In addition, the High Park designs include a new gateway and adding bike racks, water fountains, newspaper stands, WiFi hot spots, and cellphone charging stations for pedestrians.
In keeping with the Architecture of Civility theme, the new seating places would ensure that disabled people – and other pedestrians – could have a place to sit if they choose to watch the events that occur at the site. The stage also allows for the inclusion of other groups that can be marginalized, like protestors or demonstrators.
The plans also involve adding an interactive display screen with information on current events, which can be read in several languages.
Christie subway station: a safe haven and neighbourhood guide
The challenge: To transform a dark, unwelcoming area into one where people feel safe and secure.
The plan: This group wanted to give commuters access to information about how to navigate the city after exiting the subway.
They added a touchscreen map just outside Christie Station, giving visitors additional information about the neighbourhood – where they can go to eat or find a public washroom.
The students’ plans also include adding creative light fixtures at the site.
“We have small little canopies and each one of them has its own light feature, and the energy on our site is powered by solar panels that are on the canopy,” said student Krystyna Ng. The light fixtures – one of the major focuses of the group’s plans – help the site become a safe haven within the community.
“There have been a lot of crimes or instances that happen at the intersection of Christie and Bloor that have happened in the past where people have been assaulted,” she said. Illuminating the area would help to create a “bright space within the community so people would feel more safe coming there and wouldn’t be so afraid.”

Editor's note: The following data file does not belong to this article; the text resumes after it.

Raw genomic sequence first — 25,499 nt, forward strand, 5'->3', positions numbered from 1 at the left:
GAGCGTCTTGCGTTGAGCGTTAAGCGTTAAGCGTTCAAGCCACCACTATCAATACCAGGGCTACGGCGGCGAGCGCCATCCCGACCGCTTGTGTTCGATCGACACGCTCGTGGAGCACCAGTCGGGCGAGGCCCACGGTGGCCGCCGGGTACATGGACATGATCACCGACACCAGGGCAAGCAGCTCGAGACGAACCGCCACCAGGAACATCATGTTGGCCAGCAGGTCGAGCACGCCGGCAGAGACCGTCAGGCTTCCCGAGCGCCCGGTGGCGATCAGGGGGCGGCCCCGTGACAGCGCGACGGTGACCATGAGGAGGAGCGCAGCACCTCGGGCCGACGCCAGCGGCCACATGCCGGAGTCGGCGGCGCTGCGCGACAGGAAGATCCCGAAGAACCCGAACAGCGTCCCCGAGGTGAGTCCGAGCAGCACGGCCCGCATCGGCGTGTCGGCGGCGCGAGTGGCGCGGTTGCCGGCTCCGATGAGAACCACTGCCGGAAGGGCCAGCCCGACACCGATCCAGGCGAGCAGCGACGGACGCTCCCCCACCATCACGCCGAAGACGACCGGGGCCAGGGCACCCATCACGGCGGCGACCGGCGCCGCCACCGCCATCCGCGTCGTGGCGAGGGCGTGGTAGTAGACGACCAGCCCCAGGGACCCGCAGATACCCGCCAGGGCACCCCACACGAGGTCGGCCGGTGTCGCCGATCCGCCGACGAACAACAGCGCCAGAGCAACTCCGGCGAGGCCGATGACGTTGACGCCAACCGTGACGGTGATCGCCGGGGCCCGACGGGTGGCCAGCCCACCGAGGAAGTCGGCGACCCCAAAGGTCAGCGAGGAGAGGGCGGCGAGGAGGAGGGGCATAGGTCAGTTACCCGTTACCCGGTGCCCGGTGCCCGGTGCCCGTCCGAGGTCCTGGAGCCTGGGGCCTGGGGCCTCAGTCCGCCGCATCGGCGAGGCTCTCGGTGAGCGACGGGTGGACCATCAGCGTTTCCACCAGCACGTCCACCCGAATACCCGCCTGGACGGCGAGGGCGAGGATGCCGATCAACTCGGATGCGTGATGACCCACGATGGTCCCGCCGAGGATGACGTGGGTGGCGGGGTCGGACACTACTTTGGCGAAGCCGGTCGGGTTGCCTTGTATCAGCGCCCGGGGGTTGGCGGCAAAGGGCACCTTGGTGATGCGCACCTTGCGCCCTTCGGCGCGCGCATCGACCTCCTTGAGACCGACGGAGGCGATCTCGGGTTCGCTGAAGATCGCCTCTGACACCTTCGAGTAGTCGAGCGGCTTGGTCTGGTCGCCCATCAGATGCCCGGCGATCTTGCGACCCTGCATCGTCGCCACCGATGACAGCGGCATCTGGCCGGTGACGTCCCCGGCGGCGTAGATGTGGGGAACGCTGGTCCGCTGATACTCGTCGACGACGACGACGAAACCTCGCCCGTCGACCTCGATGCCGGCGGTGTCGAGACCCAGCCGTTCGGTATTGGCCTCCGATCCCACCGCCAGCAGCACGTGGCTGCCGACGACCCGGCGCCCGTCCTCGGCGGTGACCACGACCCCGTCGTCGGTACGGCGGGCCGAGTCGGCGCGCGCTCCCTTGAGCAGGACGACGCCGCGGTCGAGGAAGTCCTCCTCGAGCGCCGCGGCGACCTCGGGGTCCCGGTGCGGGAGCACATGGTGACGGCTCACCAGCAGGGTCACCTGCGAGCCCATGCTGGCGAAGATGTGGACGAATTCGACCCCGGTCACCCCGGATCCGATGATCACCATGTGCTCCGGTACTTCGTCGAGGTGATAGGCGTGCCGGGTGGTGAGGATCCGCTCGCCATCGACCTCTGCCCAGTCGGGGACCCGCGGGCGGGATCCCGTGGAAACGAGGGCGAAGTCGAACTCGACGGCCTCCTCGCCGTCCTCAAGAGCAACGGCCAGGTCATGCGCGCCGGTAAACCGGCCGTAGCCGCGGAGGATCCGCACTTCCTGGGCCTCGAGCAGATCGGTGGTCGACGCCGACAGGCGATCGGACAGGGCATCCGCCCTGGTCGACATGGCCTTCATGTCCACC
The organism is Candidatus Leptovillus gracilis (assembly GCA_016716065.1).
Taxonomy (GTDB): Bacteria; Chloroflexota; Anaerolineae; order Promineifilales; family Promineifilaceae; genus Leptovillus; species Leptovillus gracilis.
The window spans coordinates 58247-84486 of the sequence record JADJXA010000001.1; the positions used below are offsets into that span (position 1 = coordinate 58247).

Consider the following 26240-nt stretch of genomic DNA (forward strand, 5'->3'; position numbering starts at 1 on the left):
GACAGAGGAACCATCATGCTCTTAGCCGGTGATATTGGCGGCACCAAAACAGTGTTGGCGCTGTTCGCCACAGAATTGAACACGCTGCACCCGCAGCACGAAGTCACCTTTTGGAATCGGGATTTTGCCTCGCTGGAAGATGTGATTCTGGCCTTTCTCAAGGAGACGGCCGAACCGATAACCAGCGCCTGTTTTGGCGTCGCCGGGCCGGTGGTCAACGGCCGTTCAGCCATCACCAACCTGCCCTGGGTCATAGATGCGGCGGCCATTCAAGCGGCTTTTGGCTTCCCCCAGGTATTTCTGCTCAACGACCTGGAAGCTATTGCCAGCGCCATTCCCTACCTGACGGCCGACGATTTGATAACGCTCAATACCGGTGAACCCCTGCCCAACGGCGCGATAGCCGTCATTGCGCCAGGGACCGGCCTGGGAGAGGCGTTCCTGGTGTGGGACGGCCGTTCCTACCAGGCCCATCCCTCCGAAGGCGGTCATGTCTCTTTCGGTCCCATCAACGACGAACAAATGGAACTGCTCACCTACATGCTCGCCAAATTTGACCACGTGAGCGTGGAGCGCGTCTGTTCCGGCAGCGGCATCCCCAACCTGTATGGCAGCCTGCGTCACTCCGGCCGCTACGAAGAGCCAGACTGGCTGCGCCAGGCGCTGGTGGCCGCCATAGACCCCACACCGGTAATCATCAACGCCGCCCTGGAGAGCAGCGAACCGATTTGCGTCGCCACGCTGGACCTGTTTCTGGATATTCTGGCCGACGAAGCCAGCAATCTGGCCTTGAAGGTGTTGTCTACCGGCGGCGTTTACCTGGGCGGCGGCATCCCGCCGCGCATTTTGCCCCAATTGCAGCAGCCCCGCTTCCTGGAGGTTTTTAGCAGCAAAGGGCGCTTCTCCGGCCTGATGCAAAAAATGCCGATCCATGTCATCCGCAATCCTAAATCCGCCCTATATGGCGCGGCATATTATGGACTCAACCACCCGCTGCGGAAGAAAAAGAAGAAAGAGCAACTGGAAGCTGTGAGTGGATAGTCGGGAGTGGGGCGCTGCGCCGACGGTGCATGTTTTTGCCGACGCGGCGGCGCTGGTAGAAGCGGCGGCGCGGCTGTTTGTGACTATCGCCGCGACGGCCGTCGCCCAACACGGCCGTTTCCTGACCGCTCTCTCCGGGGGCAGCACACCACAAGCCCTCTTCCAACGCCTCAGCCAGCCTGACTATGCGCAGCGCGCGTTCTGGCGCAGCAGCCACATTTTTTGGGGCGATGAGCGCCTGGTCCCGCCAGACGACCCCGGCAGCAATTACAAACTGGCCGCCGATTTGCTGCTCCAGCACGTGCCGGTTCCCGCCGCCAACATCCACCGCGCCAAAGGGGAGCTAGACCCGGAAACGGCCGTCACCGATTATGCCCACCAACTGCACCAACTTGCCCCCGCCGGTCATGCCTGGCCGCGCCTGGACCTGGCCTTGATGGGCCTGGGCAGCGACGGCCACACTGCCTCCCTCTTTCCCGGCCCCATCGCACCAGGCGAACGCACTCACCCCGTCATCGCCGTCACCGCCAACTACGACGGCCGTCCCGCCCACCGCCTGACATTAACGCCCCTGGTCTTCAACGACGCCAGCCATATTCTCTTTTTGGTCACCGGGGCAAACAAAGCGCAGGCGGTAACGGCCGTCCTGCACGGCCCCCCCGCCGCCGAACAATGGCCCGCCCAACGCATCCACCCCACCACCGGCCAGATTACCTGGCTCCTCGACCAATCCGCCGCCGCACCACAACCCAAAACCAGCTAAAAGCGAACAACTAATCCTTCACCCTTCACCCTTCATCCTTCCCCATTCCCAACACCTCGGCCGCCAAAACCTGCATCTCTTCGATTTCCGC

In keeping with the theme, the group proposed using different textures of pavement to differentiate between the street and sidewalk, rather than curbs. The result: a flat, wheelchair-friendly space.
St. Patrick subway station
The challenge: To take a loud, unused space and turn it into a place where both commuters’ needs can be met, and where people can be given a place to sit and relax.
The plan: If St. Patrick station got a makeover, these students would provide locals with a place where all of their transportation needs could be met.
The site would include storage areas for bikes, rental bikes, bicycle locks, servicing stations, and lockers for commuters. And pedestrians would have access to public telephones, water fountains, and cellphone charging stations.
To give the site something that would make it stand out, and encourage people to relax there, the students added a large water fountain that could spritz water up from the ground during the day and light up at night.
“It’s actually not a terrible site the way it is, but people aren’t being drawn to it at all,” said third-year student Jessica Walker, 20.
The fountain would also help to drown out the noise of cars driving by since the site is situated between two busy lanes of traffic.
Since the district of their site contains more middle-aged citizens than younger ones, according to Ms. Walker, most of the features are meant to meet the needs of that specific group, including a WiFi hot spot and benches.